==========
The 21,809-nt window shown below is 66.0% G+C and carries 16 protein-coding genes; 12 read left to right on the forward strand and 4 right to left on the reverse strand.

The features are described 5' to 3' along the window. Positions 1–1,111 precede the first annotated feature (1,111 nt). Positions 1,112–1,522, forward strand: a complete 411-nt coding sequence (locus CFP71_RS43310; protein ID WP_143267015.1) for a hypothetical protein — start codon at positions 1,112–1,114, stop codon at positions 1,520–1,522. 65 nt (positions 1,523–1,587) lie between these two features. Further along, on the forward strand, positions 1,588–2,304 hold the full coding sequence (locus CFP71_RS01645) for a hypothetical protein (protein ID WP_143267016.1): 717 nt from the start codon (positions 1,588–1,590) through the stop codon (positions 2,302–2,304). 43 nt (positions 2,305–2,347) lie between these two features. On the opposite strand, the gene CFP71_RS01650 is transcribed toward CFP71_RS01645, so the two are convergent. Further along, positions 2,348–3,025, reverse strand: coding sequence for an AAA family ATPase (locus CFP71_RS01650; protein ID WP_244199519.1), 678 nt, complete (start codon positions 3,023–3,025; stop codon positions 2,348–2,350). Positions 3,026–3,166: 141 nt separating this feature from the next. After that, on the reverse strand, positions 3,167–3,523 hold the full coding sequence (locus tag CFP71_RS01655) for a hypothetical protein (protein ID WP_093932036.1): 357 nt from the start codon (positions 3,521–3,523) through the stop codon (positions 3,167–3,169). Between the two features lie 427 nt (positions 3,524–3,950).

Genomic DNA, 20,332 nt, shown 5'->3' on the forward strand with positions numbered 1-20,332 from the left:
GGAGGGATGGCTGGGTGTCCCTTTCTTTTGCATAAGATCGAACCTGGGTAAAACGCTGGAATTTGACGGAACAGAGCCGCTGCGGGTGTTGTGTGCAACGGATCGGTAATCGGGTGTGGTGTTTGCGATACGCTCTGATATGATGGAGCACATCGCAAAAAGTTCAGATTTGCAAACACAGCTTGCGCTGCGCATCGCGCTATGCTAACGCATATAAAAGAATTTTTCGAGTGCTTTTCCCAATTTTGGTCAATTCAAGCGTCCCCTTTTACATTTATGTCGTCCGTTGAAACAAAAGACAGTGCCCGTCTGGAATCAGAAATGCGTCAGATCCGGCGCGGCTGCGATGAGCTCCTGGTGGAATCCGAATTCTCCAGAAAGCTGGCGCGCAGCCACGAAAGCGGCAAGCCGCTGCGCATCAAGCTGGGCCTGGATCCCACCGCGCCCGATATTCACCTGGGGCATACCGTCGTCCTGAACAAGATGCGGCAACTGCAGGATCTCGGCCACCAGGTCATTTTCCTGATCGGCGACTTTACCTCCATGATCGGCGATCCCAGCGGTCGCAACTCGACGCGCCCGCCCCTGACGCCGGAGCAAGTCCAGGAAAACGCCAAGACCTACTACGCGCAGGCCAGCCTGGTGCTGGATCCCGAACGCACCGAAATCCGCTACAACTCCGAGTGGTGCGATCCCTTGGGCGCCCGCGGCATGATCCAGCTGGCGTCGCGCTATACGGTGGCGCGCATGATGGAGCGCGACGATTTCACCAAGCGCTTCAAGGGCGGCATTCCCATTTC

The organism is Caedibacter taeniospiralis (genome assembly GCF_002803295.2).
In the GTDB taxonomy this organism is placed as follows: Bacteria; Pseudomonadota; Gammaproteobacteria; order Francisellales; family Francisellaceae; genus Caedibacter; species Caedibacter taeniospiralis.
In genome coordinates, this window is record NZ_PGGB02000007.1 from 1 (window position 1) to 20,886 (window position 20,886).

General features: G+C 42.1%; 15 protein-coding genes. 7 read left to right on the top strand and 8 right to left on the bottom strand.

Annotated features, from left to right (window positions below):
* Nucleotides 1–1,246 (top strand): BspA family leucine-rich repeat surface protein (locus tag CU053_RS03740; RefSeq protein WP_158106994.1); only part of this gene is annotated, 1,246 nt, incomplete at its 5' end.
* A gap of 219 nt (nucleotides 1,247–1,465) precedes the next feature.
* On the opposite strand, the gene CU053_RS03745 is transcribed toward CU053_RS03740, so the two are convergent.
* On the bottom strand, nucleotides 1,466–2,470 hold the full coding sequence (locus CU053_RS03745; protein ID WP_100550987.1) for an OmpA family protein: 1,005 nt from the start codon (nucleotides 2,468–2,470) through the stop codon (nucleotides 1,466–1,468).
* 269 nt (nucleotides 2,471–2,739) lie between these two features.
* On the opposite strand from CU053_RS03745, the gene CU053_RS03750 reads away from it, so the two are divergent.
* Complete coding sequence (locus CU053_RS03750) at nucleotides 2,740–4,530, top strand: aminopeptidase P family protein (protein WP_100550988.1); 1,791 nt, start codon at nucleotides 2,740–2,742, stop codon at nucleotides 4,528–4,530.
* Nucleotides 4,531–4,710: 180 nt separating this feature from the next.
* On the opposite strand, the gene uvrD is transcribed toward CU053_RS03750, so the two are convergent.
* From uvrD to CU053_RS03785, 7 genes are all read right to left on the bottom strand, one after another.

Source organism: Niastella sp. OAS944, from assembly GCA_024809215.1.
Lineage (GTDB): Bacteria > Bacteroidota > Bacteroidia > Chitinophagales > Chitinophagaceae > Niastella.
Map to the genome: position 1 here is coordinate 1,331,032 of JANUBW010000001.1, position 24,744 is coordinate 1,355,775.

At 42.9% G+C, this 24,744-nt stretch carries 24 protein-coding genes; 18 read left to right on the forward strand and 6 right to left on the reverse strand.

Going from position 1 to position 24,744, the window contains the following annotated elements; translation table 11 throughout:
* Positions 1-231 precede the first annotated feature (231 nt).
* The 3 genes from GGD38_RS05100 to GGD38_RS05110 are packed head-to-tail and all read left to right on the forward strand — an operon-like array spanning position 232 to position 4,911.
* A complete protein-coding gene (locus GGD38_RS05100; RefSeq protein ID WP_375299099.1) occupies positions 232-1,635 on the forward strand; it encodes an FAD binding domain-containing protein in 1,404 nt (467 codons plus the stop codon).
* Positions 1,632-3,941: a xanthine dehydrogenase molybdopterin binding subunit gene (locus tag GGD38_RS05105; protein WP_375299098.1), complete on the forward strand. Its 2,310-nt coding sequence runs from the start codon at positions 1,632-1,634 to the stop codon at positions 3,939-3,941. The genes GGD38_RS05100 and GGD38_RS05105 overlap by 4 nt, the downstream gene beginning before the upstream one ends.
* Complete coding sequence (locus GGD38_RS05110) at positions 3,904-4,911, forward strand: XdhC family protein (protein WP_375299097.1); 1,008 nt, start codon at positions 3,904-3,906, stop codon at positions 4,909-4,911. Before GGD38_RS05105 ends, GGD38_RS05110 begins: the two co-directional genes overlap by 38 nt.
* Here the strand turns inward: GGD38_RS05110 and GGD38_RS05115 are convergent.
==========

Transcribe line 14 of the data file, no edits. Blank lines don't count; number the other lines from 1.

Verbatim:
* 269 nt (nucleotides 2,471–2,739) lie between these two features.